Sunday, 24 February 2013

Yarn Finishing Results

There are a lot of things you can learn by reading about on the internet.  There are loads of videos to demonstrate techniques if you are a visual learner.  But for me, the most effective means of learning is to do.

So I have to say, the experiment in different finishing techniques was (for me at least) fascinating.  I also had a suggestion to use steam (thanks Gemmi for the idea) so I wound another length onto the niddy noddy and placed it over a pot of boiling water to steam for a few minutes.  (Tip:  I used a rack to suspend the whole thing over the pot rather than trying to hold it.  Tip #2:  Make sure the rack is clean.  My yarn smells like banana bread)  

This is contender No. 5.

The Results

These are samples 1 - 5 from left to right.  The most obvious thing is that steaming doesn't cause shrinking the way immersion in hot water does.  Curious because the water I used was hot to touch, but not nearly as hot as steam.  The steam however did relax the yarn enough to get rid of the twisting.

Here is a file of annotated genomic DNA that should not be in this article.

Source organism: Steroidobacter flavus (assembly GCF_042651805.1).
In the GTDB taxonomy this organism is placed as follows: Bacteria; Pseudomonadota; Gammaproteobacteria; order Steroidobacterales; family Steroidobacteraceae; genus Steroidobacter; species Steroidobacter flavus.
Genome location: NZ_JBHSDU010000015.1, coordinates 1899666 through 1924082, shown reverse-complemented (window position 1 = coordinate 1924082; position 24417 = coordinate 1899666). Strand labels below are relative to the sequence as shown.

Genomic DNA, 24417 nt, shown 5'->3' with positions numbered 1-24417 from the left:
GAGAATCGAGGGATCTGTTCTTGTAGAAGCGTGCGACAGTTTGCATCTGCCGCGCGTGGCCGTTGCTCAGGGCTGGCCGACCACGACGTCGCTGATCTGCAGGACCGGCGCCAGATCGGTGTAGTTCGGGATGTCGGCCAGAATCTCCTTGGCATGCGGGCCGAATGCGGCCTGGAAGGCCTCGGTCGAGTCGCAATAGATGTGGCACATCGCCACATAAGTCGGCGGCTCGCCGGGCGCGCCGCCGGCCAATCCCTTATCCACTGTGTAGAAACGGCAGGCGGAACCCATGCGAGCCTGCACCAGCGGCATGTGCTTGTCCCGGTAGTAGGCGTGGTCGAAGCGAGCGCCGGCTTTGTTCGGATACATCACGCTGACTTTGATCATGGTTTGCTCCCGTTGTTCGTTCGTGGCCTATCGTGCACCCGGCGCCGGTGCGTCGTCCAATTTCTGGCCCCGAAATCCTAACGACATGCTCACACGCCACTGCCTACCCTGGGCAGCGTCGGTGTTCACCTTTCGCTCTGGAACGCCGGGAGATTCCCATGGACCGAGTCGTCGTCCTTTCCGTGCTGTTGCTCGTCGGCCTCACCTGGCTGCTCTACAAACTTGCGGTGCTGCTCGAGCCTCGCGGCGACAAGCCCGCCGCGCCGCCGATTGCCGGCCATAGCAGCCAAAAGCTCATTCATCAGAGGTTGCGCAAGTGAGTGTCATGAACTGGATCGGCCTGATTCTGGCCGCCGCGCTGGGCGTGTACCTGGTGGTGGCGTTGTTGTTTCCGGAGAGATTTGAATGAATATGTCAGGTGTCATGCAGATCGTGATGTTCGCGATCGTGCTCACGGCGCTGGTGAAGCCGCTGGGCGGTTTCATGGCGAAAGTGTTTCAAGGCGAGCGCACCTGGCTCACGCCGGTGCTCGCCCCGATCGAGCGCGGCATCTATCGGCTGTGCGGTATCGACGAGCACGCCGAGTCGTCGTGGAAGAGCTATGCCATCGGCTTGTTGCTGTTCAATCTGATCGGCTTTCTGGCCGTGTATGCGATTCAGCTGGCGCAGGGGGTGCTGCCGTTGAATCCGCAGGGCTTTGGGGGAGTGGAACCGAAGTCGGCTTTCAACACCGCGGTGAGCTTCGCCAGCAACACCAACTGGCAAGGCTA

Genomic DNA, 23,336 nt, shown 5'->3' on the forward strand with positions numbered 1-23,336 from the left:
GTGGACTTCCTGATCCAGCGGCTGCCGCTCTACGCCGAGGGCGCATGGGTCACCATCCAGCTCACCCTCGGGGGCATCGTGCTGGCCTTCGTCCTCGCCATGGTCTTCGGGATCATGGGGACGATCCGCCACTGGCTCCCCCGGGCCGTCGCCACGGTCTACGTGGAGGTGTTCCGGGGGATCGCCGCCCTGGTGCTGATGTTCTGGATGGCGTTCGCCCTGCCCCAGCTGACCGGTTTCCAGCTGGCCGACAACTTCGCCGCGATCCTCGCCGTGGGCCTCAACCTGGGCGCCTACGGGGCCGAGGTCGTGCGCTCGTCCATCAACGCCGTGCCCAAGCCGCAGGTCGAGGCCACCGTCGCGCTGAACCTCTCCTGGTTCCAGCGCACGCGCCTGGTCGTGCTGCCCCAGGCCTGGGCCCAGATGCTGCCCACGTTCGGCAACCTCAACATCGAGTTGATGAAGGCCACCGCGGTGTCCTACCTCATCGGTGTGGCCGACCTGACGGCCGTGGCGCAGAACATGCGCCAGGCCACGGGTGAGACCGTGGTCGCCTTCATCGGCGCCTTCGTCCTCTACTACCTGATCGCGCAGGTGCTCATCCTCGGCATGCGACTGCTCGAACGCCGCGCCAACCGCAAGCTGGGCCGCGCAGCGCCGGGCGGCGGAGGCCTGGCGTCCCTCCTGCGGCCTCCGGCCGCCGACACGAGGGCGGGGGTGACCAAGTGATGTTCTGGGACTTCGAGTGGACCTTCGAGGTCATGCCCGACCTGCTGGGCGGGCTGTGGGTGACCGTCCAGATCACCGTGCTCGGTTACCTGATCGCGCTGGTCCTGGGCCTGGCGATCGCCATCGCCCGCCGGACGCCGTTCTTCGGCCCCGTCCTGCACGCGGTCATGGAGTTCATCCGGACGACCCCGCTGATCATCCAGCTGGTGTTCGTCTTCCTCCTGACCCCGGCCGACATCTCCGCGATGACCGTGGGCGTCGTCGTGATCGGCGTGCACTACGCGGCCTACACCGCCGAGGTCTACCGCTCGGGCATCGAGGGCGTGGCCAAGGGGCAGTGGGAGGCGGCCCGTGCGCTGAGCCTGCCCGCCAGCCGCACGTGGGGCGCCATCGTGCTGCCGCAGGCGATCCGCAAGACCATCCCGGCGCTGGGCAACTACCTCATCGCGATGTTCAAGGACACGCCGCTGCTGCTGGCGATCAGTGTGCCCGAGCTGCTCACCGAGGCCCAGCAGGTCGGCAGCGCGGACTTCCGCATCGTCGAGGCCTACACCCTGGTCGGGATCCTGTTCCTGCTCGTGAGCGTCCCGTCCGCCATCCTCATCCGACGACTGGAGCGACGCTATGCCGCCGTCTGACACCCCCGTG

Here are the five samples showing relative width.  Samples three and four were the densest - no real surprise as they were the two that were shocked with the hot and cold water.  In sample four, I can clearly see where I had underspun the single as that part of the yarn ballooned.

Sample One
Sample Two
Sample Three
Sample Four
Sample Five
For the purposes of my experiment, I wanted to know how to finish the larger skein of yarn I had spun and based on this, I like the feel of sample 3 the most.  It was shocked with the hot and cold water and snapped, but it wasn't really beaten like sample 4.  I like the density of yarn that I'm getting from this better than 1, 2 and 5.

I'm also intrigued by the way the steamed yarn didn't shrink but relaxed enough to not wind itself back up.  I'll have to remember that!

1 comment:

  1. the shocking and beating caused SHRINK or FELTING.
    the hot water caused FULLING. (I think this is what you like- the poofy parts)
    the steam causes the SETTING of the twist, but neither fulling or shrinking.
    Thanks for the link. I should blog about my spinning or knitting someday but... I think I'm full up with my present topics! Maybe I'll try to do a gardening and yarn supplement in the summer when my teaching is lighter.

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